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Heavenly choir; hellish war

Tallis Scholars mark WW I centenary for EMV @ Chan Centre

Grace notes. Photo: Tallis Scholars

In their 45-year career to date, Britain’s Tallis Scholars have become world-renowned as definitive interpreters of Renaissance polyphony. Our own Early Music Vancouver (EMV) series has hosted them a dozen times at local venues since 1988, most recently at the Chan Centre this past weekend for a medley of War and Peace texts compiled to commemorate the centenary of the World War I armistice. 

The ensemble’s 10-voices meld so perfectly that it almost seems like a single organism miraculously resonant in a whole range of pitches and timbres. But, like any compound organism, its component cells undergo change and renovation over time. Of the Scholars on Sunday’s Chan Centre stage, musical director Peter Phillips – the only non-singing member – was also the sole recidivist to have come back for all 12 of the group’s Vancouver engagements.

And no wonder; it was Phillips that first founded the Scholars as an Oxford undergraduate. To this day, he still dictates the repertoire. As a conductor, commands rapt attention from his singers.

Not that he conducts with an iron hand. His gestures, rather, are light and fluttery, cradling each new tone in his fingers like a connoisseur of sonorities. No metronomic downbeats; renaissance music, after all, is written in continuous lines, not divided into measures. Even Phillips’ costume – a longish frock coat with velvet collar facings – looks kind of antique, although it’s hard to say from just which past era.  

The same historic fluidity informs his choice of music. He’s built the War and Peace programme around the framework of a traditional Catholic mass, but compiled from “a pastiche of movements” (according to the concert’s advance publicity).

Most are culled from war-themed Renaissance compositions. But he also draws upon such contemporary a capella masters as Estonia’s Arvo Pärt and the late Anglo-Orthodox luminary John Tavener.

He opens the program with an anonymous 15th century street song, L’Homme Armé, whose message (“the armed man is to be feared”) was as salient in its war-torn era as in our own. The cautionary ditty’s theme was taken up in a Missa by the leading sacred composer of the time, Josquin des Prez.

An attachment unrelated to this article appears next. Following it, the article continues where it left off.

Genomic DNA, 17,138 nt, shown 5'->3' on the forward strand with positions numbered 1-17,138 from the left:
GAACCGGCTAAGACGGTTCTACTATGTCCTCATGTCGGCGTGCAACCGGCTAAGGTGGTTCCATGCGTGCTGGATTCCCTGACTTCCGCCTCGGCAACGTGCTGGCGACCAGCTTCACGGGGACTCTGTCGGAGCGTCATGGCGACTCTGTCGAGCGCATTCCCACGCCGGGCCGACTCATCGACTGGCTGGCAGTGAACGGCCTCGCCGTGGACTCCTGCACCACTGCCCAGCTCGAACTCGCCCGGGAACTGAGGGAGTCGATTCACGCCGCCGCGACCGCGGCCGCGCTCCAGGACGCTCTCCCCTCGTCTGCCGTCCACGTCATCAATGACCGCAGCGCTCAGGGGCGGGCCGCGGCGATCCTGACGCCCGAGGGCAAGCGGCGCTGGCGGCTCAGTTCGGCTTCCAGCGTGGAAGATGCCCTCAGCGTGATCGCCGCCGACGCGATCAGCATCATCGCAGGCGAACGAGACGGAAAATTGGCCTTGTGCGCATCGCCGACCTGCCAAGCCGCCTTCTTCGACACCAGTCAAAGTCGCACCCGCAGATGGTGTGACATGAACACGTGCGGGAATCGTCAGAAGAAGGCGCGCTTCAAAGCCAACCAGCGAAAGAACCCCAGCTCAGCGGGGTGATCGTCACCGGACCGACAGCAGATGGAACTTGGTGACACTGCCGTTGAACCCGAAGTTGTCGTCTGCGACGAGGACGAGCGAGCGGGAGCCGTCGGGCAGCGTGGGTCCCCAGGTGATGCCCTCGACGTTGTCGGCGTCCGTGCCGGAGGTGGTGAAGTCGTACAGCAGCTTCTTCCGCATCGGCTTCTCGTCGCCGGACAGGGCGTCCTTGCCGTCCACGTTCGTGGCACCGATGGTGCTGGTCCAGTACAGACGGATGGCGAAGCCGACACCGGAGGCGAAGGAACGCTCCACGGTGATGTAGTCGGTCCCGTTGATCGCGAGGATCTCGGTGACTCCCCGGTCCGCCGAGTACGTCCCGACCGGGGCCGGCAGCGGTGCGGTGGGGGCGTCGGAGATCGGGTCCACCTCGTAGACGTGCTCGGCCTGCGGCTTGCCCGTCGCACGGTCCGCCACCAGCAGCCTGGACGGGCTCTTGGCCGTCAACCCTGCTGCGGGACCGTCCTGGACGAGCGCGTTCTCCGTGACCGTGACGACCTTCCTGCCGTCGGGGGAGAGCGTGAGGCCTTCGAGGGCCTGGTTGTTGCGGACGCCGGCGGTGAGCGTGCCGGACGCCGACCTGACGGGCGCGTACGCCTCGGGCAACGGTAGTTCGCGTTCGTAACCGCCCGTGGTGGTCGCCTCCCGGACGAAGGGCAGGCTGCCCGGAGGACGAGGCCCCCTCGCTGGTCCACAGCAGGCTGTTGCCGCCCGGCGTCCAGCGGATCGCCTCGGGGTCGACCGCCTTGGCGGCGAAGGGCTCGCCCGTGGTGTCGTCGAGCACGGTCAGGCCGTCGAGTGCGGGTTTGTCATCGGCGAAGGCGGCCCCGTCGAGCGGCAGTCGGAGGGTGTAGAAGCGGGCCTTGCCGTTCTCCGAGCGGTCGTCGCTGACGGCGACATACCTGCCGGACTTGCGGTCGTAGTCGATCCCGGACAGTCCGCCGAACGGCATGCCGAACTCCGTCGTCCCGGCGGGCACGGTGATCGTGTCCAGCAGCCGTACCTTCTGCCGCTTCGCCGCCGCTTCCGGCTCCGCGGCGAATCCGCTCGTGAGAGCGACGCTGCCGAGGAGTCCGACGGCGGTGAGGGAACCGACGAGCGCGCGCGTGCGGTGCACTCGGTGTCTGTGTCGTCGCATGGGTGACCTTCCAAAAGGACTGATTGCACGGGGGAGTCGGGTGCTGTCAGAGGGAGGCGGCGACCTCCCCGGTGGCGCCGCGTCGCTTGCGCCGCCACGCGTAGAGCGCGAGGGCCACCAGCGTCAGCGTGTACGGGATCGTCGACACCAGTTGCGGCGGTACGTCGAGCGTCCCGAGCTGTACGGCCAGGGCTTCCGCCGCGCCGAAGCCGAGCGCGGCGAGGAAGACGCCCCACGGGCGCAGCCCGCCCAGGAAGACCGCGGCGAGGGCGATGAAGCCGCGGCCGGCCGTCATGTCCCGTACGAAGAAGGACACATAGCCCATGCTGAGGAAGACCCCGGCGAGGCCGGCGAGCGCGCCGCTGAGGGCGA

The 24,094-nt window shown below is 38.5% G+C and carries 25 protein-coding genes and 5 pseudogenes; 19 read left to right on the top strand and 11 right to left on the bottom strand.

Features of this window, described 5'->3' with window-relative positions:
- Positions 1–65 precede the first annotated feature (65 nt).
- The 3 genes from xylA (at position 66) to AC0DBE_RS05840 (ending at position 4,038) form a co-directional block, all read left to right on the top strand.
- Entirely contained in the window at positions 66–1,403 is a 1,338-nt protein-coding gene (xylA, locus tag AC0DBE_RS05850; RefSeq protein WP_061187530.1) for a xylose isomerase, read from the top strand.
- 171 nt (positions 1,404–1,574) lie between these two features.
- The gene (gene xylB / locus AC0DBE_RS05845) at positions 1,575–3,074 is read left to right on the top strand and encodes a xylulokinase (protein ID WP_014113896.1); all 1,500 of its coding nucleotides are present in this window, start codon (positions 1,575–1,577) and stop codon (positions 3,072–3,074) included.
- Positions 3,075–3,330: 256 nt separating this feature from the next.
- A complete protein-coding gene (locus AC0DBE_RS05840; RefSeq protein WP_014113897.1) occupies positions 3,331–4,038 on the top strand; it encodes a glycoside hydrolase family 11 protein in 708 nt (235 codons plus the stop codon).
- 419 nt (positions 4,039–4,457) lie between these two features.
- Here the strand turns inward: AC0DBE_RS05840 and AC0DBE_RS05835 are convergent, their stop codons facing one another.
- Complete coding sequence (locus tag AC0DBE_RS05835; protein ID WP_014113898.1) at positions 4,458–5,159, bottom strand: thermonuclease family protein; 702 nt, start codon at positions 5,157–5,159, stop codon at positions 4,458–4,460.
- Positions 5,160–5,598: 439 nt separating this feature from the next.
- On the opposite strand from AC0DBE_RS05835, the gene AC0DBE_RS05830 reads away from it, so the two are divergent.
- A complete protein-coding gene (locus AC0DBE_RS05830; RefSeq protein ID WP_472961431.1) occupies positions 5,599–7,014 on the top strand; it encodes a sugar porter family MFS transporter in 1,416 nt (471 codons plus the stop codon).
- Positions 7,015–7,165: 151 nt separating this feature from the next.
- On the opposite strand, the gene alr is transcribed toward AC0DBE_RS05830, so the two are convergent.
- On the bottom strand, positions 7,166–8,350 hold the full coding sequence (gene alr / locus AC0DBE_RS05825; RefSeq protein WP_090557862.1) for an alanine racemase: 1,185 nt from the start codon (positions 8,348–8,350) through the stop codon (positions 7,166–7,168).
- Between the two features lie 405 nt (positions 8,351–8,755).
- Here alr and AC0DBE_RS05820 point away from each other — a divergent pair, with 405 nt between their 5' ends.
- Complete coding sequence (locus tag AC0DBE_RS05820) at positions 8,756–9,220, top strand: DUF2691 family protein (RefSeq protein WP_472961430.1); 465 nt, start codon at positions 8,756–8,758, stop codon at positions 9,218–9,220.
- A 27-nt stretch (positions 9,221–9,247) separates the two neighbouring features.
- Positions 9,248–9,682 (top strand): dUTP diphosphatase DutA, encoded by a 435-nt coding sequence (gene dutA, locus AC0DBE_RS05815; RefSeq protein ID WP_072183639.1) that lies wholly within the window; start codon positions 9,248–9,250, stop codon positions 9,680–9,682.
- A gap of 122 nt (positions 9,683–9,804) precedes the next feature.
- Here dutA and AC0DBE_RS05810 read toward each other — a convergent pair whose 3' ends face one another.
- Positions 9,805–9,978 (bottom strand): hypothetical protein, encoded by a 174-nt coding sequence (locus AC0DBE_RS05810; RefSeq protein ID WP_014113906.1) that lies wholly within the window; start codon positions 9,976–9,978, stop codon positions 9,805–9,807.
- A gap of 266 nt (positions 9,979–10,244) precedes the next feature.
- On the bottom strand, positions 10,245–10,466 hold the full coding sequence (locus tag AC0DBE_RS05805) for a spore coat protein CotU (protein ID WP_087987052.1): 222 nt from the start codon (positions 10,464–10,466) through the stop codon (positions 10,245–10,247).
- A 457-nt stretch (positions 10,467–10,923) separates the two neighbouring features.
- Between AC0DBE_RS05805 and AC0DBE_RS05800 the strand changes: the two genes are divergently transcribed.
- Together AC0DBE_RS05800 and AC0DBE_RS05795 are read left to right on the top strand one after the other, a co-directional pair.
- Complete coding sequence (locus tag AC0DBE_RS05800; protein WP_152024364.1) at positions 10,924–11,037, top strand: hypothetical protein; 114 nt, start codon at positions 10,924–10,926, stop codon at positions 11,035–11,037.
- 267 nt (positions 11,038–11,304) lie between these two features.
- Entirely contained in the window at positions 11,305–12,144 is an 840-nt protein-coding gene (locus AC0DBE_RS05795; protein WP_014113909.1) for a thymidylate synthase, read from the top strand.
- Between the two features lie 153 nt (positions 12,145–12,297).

Such borrowings were common practice in the Renaissance. We’re treated to Josquin’s Kyrie from the Missa L’ Homme Armé, and then to a Gloria by his 16th century successor, Francisco Guerrero.

The Gloria also draws on a popular chanson, but with a very different mood and feel. Guerrero’s source material is a fleur-de-lys flag-waving rouse by Janequin, complete with onomatopoetic renditions of the jolly clangour of battle.

For a return to sobriety, Phillips fast-forwards to contemporary minimalist Arvo Pärt’s spare setting of a Gospel text. The narrative recounts how Jesus’ disciples upbraid a woman for “wasting” money to anoint Our Lord rather than giving to the poor.

But Jesus defends her on grounds that “the poor are always with you, but me ye have not always.” Bottom line: it’s worth spending some time, attention and treasure to celebrate the all-too-transitory passage of our dear departed from the field of this-wordly action.

This thought segues into a pair of selections from funeral motets, one each by Jean Mouton and Alonso Lobo. Their eloquent grief far outlasts any personal particulars of the Renaissance grandees they were ostensibly set out to memorialize.

We then return to Guerrero’s Missa Batalla for a triumphant – even death-defying – Credo that concludes the first half of the programme with the ringing affirmation exspecto resurrectionem mortuorum (“I await the resurrection of the dead”).

The more subdued latter half begins and ends with passages from the late Renaissance Spanish choirmaster Tomás Luis de Victoria’s Missa pro Defunctis. We open with his sombre Requiem and then brighten into the Sanctus from Guerrero’s Missa L’Homme Armé.

This oxymoronic blend of joyful solemnity carries through in the second of the contemporary pieces that Phillips has spliced into the War and Peace programme, Sir John Tavener’s Song for Athene. Its climactic line, “Weeping at the grave creates the song: Alleluia,” was a memorable highlight of Princess Diana’s 1997 funeral.

Then back to the Renaissance for an Agnus Dei from Palestrina’s polyphonic tour-de-force, the Missa Papae Marcelli, before concluding the concert with the fervent Libera me from Victoria’s Requiem.

The whole programme is, of course, impeccably performed – we’d expect no less from such a definitive ensemble. And Phillips himself has brilliantly curated the selections for a compelling sequence of thoughts and moods. Maintaining the framework of a Catholic mass, the movements reflect the elusive hope of Peace, as well as the illusive glamour and all-too-real pathos of War from the 1500’s through the 1918 Armistice and right down to our own times.

So it was a bit jarring when Phillips and his singers paused after each segment to smilingly receive audience applause. Not exactly what you’d expect in a formal Missa, nor even in a recording on the ensemble’s proprietary Gimmel label. To my ear, at least, it gratuitously vitiated the carefully constructed momentum of the programme.

But these are Scholars, after all, not church choristers, and the Chan Centre is no cathedral but rather Vancouver’s consummate secular venue. And there’s no doubt that the ovations were abundantly well-deserved; the packed house was unstinting in its applause.

Long after the last strains of Victoria had faded, the Tallis Scholars’ exquisite sonorities linger in the mind – as do the ineluctable historic legacies of the century-old “War to End all Wars.”

Just goes to show that les hommes armés, like the poor, are with us always.

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